• Earthbound. Its 1-in-128 items have become the focal point of several fan quests
    • Mother 3 is a bit nicer, with a 3% to 5% chance of getting good weapons from certain enemies.
  • The Breath of Fire series. Numerous examples of this.
  • Pokémon has the unique problem in that the frustration-causing random drop is more often than not the Pokémon themselves. Some appear very rarely in the wild, with 1-in-20 odds or worse. The frustration is compounded by the fact that you have to weaken these monsters without defeating them, as well as hoping they've got the right gender, nature, etc. Chansey (and the Lucky Egg it may carry), Feebas (which only appears in 6 or 4 fishing tiles depending on the game, out of 212 or 50) and Munchlax (0,93% chance of appearing in 4 specific Honey Trees) are the most famous ones .
    • Shiny Pokémon only have a one in 8192 chance. Legendary Pokémon and starters can be Shiny as well, so start breaking in (or outright breaking) your soft reset fingers! Luckily, like the item example above, Generation IV introduced ways to boost this probability.
    • Don't forget the Pokérus! Each encounter has a 1 in 21,845 chance of giving it to you (in Gold and Silver). Luckily you don't have to catch it for it to spread, just battle, and it can spread to the rest of your team after getting it. It will double the amount of Effort points you get in each battle.
    • The enigmatic Mirage Island of Ruby/Sapphire/Emerald! Every day a number between 0 and 65535 is generated. In order to access the island, you have to have a Pokémon in your party with a personality value that matches the number of the day. Did we mention that the Personality Value of a Pokémon can be anywhere from 0 to 4,294,967,295? The only thing worthwhile about Mirage Island is a particularly rare berry tree.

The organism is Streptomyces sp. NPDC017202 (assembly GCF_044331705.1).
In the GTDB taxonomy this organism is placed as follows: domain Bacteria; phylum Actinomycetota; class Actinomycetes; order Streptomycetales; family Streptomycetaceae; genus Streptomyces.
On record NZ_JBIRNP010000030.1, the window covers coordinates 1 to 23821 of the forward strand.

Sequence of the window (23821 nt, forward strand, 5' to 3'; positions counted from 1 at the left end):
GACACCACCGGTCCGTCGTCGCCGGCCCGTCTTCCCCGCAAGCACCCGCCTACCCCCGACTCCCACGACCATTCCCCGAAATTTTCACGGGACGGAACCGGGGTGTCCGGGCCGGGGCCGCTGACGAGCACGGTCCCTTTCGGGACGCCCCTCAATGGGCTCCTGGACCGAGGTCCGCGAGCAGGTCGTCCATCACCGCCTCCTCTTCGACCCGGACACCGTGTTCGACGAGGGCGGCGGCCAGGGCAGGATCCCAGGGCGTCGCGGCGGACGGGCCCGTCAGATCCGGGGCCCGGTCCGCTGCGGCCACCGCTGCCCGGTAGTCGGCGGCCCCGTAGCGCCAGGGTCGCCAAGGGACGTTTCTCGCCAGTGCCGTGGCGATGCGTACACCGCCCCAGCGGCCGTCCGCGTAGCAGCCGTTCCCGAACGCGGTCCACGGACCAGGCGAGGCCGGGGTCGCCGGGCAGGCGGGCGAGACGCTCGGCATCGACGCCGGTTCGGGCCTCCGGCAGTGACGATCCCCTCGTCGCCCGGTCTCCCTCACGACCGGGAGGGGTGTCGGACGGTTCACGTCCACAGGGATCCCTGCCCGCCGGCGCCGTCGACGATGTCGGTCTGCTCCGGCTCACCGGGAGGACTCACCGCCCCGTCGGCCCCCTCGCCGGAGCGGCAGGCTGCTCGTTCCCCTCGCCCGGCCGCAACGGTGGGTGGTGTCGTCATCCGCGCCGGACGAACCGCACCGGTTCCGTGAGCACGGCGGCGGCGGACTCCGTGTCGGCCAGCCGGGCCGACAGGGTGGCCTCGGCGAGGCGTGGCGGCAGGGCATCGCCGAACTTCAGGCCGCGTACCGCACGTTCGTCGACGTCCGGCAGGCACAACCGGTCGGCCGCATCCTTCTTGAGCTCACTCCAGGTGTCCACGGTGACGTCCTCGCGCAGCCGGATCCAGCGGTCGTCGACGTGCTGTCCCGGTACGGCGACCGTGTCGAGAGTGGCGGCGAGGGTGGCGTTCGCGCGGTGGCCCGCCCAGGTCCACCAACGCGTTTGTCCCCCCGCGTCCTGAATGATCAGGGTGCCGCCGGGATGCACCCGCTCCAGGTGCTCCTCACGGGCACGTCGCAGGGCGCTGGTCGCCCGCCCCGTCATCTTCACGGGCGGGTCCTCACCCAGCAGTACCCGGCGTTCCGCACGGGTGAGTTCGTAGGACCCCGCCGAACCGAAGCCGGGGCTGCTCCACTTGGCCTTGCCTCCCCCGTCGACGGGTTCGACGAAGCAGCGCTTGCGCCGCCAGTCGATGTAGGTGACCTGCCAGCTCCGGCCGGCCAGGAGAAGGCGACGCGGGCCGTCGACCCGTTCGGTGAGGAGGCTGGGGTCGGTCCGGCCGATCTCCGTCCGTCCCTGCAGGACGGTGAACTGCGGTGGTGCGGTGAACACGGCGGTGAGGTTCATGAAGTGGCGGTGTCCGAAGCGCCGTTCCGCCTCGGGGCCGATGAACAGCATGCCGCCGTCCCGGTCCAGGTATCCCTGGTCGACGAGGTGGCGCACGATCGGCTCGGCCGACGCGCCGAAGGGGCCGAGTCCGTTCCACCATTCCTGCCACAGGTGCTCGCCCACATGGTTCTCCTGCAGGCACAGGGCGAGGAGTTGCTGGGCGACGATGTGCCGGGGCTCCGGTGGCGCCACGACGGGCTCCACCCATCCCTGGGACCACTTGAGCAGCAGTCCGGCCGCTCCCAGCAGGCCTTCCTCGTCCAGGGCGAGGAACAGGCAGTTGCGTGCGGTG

• Pickup is an ability that gives you an object 10% of the time after a battle. It’s charts can give you tons of different useful objects depending on your level, but their chances range from 50% of the common ones to 1% of the rare ones, which include Rare Candies and T Ms.
  • In Wizardry 8 enemy drops and chest contents are determined when loading an area. So after a 15-minute fight, if the monster doesn't drop Excalibur, you can't just reload and fight again. You have to reload from before you entered the area, then make it all the way back to the monster, then fight it again.
  • Golden Sun series can either work this way or the opposite, thanks to how easily you can manipulate the RNG.
  • The World Ends With You seems to be initially guilty of this, but one of the things you actually learn about in the game is to manipulate the drop rates (which are shown in the bestiary) to the point that even the rarest ones (there’s one that is only dropped 0,03% of the time) become guaranteed drops. The drawback is that you’ll have to drop down your level and chain multiple battles, sometimes with bosses included, in order to do that. And the only way to get rid of the drawback is… you guessed it: get a lot of those rare drops, so it can be useless after you get Hundred-Percent Completion.